It sounds like that 4-hour assembly cut of Marvel's Black Panther won't ever see the light of day. By the time Black Panther hit theaters in February, its runtime had been trimmed down from its massive length to a comparably lean 2 hours and 14 minutes.
Given that director Ryan Coogler had created a rich and detailed world with Wakanda, fans were curious as to what ended up on the cutting room floor. Add to that the fact that Black Panther was revered by fans and critics around the world, not to mention its stellar box-office performance. All considering, it seemed like the release of a director's cut would be almost inevitable. There was even a rumor that this extended cut could find its way on the home video release, but that doesn't seem to be the case.
In an interview with Screen Rant, Black Panther producer Nate Moore shoots down hopes of a director's cut ever releasing. Moore also discusses how an extended cut simply wouldn't be feasible considering all the effort that will need to go into making it presentable.
"Yeah, Ryan's director's cut was long. It was interesting - even in the scriptwriting process, we knew that the piece of material that we shot had some scenes that wouldn't make it into the final cut just because of the ambition of the story that Ryan wanted to tell. So the four-hour cut was literally everything in the film that was shot assembled in a way that obviously had the bones of the final film but had some additional things, some of which are in the DVD extras that people can explore.
"I don't think, ultimately, we would do an extended cut because a lot of times what happens with those early cuts is you don't finish the visual effects, you don't finish the sound, so there is no pristine four-hour cut that ever existed quite frankly. Even the score that had been temped in by Ludwig, who started very early on - almost earlier than we'd ever started a composer before - it was his music but not his final version of the music, so all of that stuff exists in a very imperfect state."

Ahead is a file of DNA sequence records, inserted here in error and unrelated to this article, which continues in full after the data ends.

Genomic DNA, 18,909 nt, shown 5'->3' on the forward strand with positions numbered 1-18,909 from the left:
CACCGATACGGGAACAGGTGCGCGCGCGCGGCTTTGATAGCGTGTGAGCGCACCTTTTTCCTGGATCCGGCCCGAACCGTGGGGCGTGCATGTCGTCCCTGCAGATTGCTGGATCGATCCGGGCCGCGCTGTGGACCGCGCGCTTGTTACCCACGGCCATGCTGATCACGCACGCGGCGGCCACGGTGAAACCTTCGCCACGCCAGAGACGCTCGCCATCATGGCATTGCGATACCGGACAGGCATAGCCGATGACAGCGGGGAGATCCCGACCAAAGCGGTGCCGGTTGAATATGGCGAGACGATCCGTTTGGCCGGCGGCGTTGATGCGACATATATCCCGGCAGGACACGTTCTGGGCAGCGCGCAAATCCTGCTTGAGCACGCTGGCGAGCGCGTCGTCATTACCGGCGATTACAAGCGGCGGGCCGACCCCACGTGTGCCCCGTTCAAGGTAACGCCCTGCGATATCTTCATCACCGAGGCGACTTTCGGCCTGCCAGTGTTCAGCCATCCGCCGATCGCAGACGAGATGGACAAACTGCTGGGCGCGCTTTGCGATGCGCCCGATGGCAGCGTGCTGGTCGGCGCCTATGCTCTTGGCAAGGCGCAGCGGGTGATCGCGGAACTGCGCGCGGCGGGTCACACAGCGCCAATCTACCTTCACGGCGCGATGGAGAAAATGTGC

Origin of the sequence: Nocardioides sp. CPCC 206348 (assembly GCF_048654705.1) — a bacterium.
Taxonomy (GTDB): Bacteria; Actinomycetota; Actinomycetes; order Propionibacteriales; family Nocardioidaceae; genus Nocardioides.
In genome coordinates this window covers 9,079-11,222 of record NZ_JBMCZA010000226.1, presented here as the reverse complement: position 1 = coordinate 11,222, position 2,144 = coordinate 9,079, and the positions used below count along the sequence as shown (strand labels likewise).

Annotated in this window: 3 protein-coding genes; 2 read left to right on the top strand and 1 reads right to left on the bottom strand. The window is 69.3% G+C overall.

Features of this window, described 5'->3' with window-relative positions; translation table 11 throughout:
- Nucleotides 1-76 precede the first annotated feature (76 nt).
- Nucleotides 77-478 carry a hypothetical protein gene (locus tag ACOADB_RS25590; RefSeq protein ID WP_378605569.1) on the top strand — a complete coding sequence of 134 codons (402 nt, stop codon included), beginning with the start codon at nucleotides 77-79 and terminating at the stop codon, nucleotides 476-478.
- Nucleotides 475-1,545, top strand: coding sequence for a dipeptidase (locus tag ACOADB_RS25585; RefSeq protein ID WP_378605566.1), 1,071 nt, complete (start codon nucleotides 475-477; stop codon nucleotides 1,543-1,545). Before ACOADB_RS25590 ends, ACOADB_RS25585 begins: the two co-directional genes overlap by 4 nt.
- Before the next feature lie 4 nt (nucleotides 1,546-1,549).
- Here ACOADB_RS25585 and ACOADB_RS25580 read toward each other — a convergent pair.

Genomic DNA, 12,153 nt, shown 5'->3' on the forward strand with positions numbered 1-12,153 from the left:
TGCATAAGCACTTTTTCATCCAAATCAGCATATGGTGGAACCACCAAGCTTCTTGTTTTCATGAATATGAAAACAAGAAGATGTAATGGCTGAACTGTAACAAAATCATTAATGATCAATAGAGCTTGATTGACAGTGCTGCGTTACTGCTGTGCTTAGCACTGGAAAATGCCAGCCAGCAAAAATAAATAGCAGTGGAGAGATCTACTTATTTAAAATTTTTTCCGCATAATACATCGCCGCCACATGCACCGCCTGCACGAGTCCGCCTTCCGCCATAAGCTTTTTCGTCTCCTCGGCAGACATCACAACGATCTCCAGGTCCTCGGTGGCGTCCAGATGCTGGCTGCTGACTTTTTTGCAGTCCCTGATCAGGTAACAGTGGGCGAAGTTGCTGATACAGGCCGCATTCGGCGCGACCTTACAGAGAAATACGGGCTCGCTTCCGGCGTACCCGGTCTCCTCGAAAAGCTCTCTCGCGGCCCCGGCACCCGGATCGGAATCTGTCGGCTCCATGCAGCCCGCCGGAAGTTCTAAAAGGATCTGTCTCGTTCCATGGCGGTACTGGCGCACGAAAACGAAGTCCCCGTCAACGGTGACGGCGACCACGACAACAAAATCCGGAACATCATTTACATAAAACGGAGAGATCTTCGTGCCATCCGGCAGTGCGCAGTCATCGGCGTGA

Not wanting to release an unfinished version of the film does make sense from a creative standpoint. But, looking at how well Black Panther performed at the box office, it seems like there'd be some incentive to polish some of that footage up. Of course, Black Panther isn't a stand-alone film; it's the 18th film in 10 years to take place in the Marvel Cinematic Universe. After all, T'Challa (Chadwick Boseman) was first introduced in 2016's Captain America: Civil War before appearing in Black Panther. He also made his third, somewhat underused appearance in Avengers: Infinity War just two months after his own solo movie came out. When dealing with large, overlapping storylines across multiple films at once, Moore explains that certain creative concessions have to be made.
"The other truth about how we make films here which I think is smart is if there are ideas or scenes or notions that could work in other films that maybe were in this cut, what we want to do is save them for a rainy day because you never know when a great scene or a great idea can be used in another film. So sometimes there are things we'll never show audiences because we know we can repurpose them in another film."
While fans may never know exactly what those extra 90-odd minutes had to offer, there's some comfort that those omitted scenes and plot lines might find new life elsewhere in the MCU. And with Black Panther beloved by critics and fans alike, the chances of a sequel are all but inevitable. So, it's definitely possible that some of these edited moments might find their way into future Black Panther storylines. Who knows, they may even be reworked for a possible female version of Black Panther that's currently being talked about.
With Marvel currently having films slated through 2025, there's no shortage of chances some of Coogler's vision will find its way back into the fold. In the meantime, everyone will have to make due with the handful of deleted scenes that hint at what this extended cut could've been.
Black Panther is out now on Digital HD, DVD, and Blu-ray.
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